For such short pieces each of the stories are set up well, descriptively and visually, and each has a twist at the end. They are peopled by believable, sometimes humorous, characters and situations and are easy to get drawn into. I like Jack as a protagonist and have the first two full length novels waiting on my kindle. If I didn’t already have them I would be heading over to Amazon after reading the excerpts at the end of this collection.
4 out of 5 stars

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Rosie’s Book review Team #RBRT Georgia Reviews The Jack Lockwood Diaries by @GeoffreyDWest

Today’s review comes from team member Georgia, she blogs at


Georgia chose to read and review The Jack Lockwood Diaries by Geoff West


Review of The Jack Lockwood Diaries by Geoffrey West


Having already read ‘Rock’n’Roll Suicide’ and ‘Doppelganger’ I am a firm Jack Lockwood fan and was delighted to see West release a book of short stories which all feature this favourite character of mine.

Jack is the mate everyone needs to have in their life, honest and dependable he’s always willing to help out a friend and as well as being able to take care of himself when faced with any kind of trouble he is good company and the type of guy you’d want to go for a drink with. There are 22 short stories in this collection which range from humorous tales with a twist to spooky supernatural stories when leave you with much to think about.

I was going to single out some favourites in this review but every time I picked out one to mention another popped into my mind and I decided I’d end up talking about them all and this would go on forever. Suffice to say this is an excellent introduction to this authors work packed full of all good things, strong writing and wonderful imagination.

There are also extracts for a couple of West’s novels at the back and in these West gets to torment Lockwood by putting him in all sorts of precarious situations but on a much grander scale than can be achieved in a short story and all for our enjoyment!

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Rosie’s Book Review Team #RBRT Terry Reviews The Jack Lockwood Diaries by @GeoffreyDWest

Today we have a review from team member Terry, she blogs at


Terry has been reading The Jack Lockwood Diaries by Geoff West


The Jack Lockwood Diaries by Geoff West

4 out of 5 stars

Twenty-two stories from Geoff West’s jolly nice, slightly bumbling and Jonathan Creek-esque hero, Jack Lockwood, all set in a village near Canterbury in Kent.

When you start reading something by Geoff West you know it will be intelligently written and well edited with some clever turns of phrase, with no sentences that make you think ‘ouch!’ – and that’s always a good starting point.

The first few in this collection are ghost stories, followed by crime/mystery and finishing up with a few of a lighter type. I thought the crime/mystery ones were the most well put together, and by far the best is Leaving It All Behind, which I thought could have been very nicely developed into at least novelette length. The author is very good at creating atmosphere, so much that I actually wouldn’t have minded being holed up in that little country pub during the snow storm…. his characters are very clearly defined, sometimes in an almost pantomime like way, but this is all in keeping with the whole Jack Lockwood scenario of not too serious crime solving in an idyllic part of England that comes straight from a BBC Sunday evening drama.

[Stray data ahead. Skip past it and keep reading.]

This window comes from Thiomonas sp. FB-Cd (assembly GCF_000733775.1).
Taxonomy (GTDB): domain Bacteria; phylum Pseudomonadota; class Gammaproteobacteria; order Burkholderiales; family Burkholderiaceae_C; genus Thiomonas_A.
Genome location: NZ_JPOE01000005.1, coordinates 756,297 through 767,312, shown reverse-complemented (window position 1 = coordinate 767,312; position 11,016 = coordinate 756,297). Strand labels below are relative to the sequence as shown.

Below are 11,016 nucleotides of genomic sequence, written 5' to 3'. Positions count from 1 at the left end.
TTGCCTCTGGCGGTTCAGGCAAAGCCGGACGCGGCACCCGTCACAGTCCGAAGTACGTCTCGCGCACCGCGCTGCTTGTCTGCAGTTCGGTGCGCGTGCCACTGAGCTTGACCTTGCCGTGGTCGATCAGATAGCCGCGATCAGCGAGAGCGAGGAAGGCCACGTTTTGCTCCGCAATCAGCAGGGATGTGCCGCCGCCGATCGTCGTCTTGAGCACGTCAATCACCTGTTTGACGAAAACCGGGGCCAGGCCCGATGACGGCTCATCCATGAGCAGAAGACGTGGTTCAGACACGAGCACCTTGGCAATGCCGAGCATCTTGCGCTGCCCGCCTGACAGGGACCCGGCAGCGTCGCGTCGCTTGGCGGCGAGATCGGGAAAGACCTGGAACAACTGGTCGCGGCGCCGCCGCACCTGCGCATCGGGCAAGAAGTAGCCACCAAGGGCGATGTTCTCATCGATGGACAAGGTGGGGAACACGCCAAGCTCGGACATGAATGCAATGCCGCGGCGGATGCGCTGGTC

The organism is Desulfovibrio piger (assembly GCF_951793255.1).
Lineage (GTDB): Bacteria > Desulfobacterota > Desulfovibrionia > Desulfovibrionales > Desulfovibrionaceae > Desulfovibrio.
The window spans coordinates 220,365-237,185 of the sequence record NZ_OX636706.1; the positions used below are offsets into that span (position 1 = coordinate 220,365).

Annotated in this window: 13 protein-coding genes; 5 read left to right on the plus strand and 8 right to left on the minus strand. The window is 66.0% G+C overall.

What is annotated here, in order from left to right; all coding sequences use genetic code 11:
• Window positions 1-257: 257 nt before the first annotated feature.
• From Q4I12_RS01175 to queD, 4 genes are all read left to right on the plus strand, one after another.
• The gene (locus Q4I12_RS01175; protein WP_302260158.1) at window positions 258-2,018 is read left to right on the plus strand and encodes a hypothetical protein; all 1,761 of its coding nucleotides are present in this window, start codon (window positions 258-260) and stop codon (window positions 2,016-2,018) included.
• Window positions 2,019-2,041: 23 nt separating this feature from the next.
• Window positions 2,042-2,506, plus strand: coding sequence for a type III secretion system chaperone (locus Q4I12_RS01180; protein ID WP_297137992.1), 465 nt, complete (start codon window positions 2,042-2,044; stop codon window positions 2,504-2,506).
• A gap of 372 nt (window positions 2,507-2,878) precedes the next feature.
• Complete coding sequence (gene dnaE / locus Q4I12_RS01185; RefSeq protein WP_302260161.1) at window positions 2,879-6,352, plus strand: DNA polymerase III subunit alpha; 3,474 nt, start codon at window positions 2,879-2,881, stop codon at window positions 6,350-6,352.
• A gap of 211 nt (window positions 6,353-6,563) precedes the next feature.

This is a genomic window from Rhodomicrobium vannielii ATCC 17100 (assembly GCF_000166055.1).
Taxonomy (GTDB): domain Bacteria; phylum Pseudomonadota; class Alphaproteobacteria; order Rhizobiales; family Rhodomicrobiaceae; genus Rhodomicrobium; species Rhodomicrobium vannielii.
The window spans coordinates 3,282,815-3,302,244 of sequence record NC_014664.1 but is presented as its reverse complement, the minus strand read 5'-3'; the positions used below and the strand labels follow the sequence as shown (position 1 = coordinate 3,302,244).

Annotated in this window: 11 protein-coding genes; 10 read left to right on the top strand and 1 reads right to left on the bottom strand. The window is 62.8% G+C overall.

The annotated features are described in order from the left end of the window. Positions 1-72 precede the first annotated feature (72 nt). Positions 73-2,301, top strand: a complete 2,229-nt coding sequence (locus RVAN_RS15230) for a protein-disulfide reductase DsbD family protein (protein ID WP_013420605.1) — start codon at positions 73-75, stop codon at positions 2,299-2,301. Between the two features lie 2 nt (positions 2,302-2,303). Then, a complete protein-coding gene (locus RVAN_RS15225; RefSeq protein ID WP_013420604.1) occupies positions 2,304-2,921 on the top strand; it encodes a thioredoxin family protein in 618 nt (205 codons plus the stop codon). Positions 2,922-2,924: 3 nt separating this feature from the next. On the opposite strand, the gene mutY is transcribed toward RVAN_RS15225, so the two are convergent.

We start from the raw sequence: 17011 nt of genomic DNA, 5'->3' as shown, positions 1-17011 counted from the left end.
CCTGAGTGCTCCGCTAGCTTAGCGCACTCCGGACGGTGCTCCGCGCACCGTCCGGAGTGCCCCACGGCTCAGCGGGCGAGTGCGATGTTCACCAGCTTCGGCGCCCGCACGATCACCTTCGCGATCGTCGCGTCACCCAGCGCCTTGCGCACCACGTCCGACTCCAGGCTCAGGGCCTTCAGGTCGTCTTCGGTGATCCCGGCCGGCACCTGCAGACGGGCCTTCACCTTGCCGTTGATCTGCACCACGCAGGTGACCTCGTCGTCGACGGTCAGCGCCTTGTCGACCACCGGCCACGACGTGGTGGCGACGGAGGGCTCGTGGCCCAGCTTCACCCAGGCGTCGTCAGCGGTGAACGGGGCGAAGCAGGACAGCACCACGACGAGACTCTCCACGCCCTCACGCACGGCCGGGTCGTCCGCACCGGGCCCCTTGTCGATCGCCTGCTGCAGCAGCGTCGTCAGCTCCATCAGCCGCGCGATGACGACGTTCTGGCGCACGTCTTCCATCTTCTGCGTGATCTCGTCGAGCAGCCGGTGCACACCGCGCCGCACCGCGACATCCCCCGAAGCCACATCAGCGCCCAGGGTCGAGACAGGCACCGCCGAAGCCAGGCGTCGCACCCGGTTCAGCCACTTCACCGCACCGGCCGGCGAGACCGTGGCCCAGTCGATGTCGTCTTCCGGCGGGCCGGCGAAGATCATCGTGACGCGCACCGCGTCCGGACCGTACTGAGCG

Some stories I felt could have been developed more; they were more situations than proper stories, and I’d turn the page thinking there was more to come only to find the beginning of the next one, but the writing was still entertaining and on the whole I’d say that if you’re a short story fan of these genres, reading The Jack Lockwood Diaries is a pleasant way to spend a couple of hours.

The book ends with the first chapter of Geoff West’s latest novel, Sheer Fear – a better opening for a crime drama you couldn’t find!

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Rosie’s Book Review Team #RBRT Suraya reviews The Jack Lockwood Diaries by Geoffrey West

Today we have a review from Suraya, find her at


Suraya chose to read and review The Jack Lockwood Diaries by Geoffrey West



The Jack Lockwood Diaries

Geoffrey West

This collection of short stories is perfect for the reader who wants a quick, easy read during a commute or coffee break. Every story has a twist.

The author opens each story with a believable scenario, which sets up the reader to expect that something within that scene to happen. However, half way through, the story shifts to focus on another character or another scene with the narrator imagining scenarios as in the story, The Body in the Woods. The narrator discovers the body of a homeless man and alerts the authorities. After they leave, he sees a briefcase and opens it. There are documents inside the briefcase. They lead him to contact a person he thinks might be the deceased’s daughter. She is a public figure and instead of being grateful to him for returning what turns out to be her father’s personal items she becomes angry and wants to know what he expects from her to keep the items secret. We find out why when he opens a copy of her father’s book, written as an academic many years earlier.

His stories hint at ghostly presences and we read about shadowy figures appearing in unexpected places. For example, the door knock which unexpectedly changed temperature in The Knocker. We are also reminded that people are not what they seem in Leaving it all Behind and that it is all too easy to jump to the wrong conclusion in The Waxed Jacket.

Geoffrey West draws believable characters who are easy to imagine. Occasionally he leaps ahead and delivers the punch line without giving us the benefit of taking the journey with him. In that sense he sometimes misses opportunities to build tension or for showing us character flaws. For example, he might have given a hint of Lucinda’s duplicity which would have made the reader pay more attention to the story line knowing that something unexpected was coming simply by the way she said one thing then undermined it by a glance or small action, which the narrator misses, but we catch. That way the reader could have felt like he or she was in on the secret and on the lookout for the moment when she gave herself away. This would have unsettled the reader enough to make him or her wonder why things did not quite add up yet still been surprised by the end.

There are many tales I could discuss but have chosen these few as tasters. I hope you enjoy all of them as I did.